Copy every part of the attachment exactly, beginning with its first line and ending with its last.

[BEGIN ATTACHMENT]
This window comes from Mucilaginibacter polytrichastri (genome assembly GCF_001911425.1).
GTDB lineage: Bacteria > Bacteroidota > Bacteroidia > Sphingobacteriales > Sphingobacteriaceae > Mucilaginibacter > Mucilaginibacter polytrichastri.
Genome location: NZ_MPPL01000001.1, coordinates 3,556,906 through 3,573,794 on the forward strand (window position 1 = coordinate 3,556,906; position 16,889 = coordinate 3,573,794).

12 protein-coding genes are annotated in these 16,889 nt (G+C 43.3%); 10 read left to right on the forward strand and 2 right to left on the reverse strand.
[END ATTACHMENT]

This window comes from Mucilaginibacter polytrichastri (genome assembly GCF_001911425.1).
GTDB lineage: Bacteria > Bacteroidota > Bacteroidia > Sphingobacteriales > Sphingobacteriaceae > Mucilaginibacter > Mucilaginibacter polytrichastri.
Genome location: NZ_MPPL01000001.1, coordinates 3,556,906 through 3,573,794 on the forward strand (window position 1 = coordinate 3,556,906; position 16,889 = coordinate 3,573,794).

12 protein-coding genes are annotated in these 16,889 nt (G+C 43.3%); 10 read left to right on the forward strand and 2 right to left on the reverse strand.